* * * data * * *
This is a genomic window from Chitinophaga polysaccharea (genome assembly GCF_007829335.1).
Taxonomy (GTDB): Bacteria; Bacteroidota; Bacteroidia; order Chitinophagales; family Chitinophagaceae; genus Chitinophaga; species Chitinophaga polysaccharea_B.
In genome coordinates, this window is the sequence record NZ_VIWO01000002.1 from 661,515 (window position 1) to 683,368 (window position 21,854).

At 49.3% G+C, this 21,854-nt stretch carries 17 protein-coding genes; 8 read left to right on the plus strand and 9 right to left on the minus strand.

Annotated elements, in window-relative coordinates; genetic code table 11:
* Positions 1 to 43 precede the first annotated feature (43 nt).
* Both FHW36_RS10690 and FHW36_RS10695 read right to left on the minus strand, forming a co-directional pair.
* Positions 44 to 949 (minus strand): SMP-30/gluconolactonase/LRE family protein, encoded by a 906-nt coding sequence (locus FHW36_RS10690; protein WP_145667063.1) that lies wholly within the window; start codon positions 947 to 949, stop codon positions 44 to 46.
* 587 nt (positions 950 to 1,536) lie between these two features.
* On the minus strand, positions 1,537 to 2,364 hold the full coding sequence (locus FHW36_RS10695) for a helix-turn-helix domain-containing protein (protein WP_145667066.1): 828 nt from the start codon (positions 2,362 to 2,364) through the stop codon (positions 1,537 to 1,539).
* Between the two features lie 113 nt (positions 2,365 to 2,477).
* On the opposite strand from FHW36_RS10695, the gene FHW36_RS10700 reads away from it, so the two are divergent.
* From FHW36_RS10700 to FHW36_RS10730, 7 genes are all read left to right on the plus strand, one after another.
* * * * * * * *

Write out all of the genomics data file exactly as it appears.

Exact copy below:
This is a genomic window from Chitinophaga polysaccharea (genome assembly GCF_007829335.1).
Taxonomy (GTDB): Bacteria; Bacteroidota; Bacteroidia; order Chitinophagales; family Chitinophagaceae; genus Chitinophaga; species Chitinophaga polysaccharea_B.
In genome coordinates, this window is the sequence record NZ_VIWO01000002.1 from 661,515 (window position 1) to 683,368 (window position 21,854).

At 49.3% G+C, this 21,854-nt stretch carries 17 protein-coding genes; 8 read left to right on the plus strand and 9 right to left on the minus strand.

Annotated elements, in window-relative coordinates; genetic code table 11:
* Positions 1 to 43 precede the first annotated feature (43 nt).
* Both FHW36_RS10690 and FHW36_RS10695 read right to left on the minus strand, forming a co-directional pair.
* Positions 44 to 949 (minus strand): SMP-30/gluconolactonase/LRE family protein, encoded by a 906-nt coding sequence (locus FHW36_RS10690; protein WP_145667063.1) that lies wholly within the window; start codon positions 947 to 949, stop codon positions 44 to 46.
* 587 nt (positions 950 to 1,536) lie between these two features.
* On the minus strand, positions 1,537 to 2,364 hold the full coding sequence (locus FHW36_RS10695) for a helix-turn-helix domain-containing protein (protein WP_145667066.1): 828 nt from the start codon (positions 2,362 to 2,364) through the stop codon (positions 1,537 to 1,539).
* Between the two features lie 113 nt (positions 2,365 to 2,477).
* On the opposite strand from FHW36_RS10695, the gene FHW36_RS10700 reads away from it, so the two are divergent.
* From FHW36_RS10700 to FHW36_RS10730, 7 genes are all read left to right on the plus strand, one after another.